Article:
IEPs and Standards: What They Say for Students with Disabilities

James G. Shriner, Dong-Il Kim, Martha L. Thurlow, James E. Ysseldyke

Research output: Book/Report/Conference proceedingTechnical report


The contents of the Individualized Education Programs (IEPs) of 76 students with mild disabilities in grades 4 and 8 were compared to nationally and locally defined standards for mathematics. The contents of the National Assessment of Educational Progress proficiency levels, local standards, and IEPs were categorized using a taxonomy with the following dimensions: level of mastery, nature of the material, and operations. Student IEPs addressed almost exclusively lower arithmetic skills on the Level of Mastery dimension. Less then 15 percent of the objectives addressed application (problem solving) processes. None of the IEP objectives addressed number sentences, algebraic sentences, or geometry. Most objectives required students to perform the operations of addition, subtraction, multiplication, and/or division. Analysis suggests a widening of the gap between what students with disabilities are taught and the assessments with which they are tested. Implications for actions by the special education and standards-setting communities are discussed.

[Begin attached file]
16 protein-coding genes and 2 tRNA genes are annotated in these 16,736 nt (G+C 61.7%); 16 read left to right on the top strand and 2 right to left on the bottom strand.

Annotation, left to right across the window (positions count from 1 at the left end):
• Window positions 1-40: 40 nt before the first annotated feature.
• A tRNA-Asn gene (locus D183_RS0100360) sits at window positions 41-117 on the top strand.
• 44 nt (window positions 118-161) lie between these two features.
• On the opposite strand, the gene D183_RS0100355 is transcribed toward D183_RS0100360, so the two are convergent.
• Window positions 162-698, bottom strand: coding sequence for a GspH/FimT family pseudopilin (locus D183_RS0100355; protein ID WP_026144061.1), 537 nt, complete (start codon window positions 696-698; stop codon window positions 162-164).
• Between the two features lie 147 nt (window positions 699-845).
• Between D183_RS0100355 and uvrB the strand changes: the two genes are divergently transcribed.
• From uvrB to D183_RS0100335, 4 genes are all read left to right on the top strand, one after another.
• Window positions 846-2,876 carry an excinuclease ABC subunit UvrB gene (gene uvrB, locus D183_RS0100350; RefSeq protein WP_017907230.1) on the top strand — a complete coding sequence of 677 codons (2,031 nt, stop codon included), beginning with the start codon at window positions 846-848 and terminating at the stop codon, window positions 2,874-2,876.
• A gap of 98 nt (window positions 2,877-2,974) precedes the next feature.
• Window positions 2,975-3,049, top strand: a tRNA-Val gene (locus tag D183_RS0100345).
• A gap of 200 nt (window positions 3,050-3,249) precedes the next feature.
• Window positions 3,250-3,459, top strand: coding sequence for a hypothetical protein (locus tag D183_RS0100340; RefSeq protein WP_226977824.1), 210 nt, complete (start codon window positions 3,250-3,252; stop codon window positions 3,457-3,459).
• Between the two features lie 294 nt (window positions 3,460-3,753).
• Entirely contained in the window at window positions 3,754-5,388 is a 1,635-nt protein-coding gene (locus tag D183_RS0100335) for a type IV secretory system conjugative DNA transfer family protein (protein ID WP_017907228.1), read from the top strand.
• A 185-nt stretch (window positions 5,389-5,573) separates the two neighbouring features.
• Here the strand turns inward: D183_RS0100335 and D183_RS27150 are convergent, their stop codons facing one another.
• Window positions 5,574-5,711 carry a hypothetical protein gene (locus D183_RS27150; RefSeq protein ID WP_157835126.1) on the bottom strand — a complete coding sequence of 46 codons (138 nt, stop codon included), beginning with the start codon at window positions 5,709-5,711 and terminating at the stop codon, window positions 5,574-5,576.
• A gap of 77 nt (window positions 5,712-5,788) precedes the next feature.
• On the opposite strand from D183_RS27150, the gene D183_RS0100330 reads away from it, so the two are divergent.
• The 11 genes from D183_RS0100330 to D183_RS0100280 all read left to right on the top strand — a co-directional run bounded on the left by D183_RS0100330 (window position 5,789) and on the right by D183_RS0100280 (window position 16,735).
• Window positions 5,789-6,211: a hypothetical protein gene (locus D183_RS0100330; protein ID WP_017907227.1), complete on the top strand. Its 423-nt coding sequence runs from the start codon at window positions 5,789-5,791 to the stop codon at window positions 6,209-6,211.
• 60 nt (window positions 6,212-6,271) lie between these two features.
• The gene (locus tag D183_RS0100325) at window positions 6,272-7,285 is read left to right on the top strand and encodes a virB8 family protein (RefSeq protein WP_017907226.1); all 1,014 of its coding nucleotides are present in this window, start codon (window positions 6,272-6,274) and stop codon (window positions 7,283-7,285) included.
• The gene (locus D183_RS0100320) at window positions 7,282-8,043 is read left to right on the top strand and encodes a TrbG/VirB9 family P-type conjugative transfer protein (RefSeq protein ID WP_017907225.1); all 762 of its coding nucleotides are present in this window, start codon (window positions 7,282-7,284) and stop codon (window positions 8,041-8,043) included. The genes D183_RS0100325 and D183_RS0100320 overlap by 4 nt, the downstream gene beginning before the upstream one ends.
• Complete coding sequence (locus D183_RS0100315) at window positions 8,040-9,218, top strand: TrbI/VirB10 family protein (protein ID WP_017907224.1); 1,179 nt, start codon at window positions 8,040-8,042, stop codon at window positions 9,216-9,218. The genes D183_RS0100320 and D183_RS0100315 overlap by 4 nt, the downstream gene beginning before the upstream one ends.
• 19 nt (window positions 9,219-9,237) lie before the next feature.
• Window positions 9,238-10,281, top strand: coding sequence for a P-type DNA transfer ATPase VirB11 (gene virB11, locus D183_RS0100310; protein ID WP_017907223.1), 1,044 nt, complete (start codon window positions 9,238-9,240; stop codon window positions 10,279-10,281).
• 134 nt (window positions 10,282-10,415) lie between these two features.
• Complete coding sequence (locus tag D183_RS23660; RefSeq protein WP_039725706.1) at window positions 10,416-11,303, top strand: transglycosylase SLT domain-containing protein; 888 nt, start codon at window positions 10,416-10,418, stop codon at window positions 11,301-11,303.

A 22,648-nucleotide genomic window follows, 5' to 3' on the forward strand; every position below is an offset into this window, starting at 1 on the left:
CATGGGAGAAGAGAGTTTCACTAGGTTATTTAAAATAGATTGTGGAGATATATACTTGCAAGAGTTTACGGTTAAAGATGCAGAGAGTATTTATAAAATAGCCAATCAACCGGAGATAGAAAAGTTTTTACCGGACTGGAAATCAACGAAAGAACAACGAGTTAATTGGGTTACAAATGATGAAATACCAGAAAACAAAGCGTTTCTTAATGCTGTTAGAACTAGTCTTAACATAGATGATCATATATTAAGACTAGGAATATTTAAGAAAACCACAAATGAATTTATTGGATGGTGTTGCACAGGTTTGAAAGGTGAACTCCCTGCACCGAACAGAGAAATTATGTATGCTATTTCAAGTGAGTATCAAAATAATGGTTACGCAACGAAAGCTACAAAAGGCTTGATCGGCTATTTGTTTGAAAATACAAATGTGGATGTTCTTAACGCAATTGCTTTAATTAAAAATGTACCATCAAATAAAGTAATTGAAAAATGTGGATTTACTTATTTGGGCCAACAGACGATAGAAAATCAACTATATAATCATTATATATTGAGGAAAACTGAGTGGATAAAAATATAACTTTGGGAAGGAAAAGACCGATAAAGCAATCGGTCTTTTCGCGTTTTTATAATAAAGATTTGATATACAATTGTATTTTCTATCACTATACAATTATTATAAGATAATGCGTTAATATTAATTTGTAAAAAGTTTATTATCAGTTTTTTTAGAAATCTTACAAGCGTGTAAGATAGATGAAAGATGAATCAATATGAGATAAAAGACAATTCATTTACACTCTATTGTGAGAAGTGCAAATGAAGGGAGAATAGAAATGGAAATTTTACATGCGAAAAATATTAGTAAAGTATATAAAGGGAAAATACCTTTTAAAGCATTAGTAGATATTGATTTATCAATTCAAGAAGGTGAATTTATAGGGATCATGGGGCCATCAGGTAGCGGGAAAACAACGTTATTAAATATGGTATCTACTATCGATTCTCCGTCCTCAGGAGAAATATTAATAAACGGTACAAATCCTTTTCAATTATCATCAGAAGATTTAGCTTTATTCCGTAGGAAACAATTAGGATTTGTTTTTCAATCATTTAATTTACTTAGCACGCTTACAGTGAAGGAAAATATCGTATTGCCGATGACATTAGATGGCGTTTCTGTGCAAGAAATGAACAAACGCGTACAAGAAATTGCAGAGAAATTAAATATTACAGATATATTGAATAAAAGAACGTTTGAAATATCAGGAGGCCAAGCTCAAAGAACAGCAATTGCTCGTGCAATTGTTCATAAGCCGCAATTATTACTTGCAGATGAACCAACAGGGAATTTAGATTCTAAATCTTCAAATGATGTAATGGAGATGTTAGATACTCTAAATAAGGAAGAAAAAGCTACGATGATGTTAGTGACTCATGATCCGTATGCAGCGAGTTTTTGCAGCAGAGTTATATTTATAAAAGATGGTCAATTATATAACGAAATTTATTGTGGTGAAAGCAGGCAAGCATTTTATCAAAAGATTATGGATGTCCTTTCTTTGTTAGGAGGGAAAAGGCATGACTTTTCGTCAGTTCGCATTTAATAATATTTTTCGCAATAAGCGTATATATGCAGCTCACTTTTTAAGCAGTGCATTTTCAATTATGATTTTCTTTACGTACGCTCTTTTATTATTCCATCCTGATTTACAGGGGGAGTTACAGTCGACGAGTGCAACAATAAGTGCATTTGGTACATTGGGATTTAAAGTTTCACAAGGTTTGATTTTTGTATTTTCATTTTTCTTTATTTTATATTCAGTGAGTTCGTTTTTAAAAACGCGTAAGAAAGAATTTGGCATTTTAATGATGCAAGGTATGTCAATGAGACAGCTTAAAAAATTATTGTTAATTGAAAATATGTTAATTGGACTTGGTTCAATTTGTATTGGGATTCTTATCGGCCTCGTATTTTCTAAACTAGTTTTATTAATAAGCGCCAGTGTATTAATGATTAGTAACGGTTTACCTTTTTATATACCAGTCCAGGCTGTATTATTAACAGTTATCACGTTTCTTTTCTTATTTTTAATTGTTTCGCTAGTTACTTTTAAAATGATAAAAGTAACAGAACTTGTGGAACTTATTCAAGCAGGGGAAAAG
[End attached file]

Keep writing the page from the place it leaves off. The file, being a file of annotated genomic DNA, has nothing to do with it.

Original languageEnglish (US)
Place of PublicationWashington, DC
PublisherNational Center on Educational Outcomes
Number of pages29
StatePublished - May 1993
Externally publishedYes

Publication series

NameNCEO Technical Report


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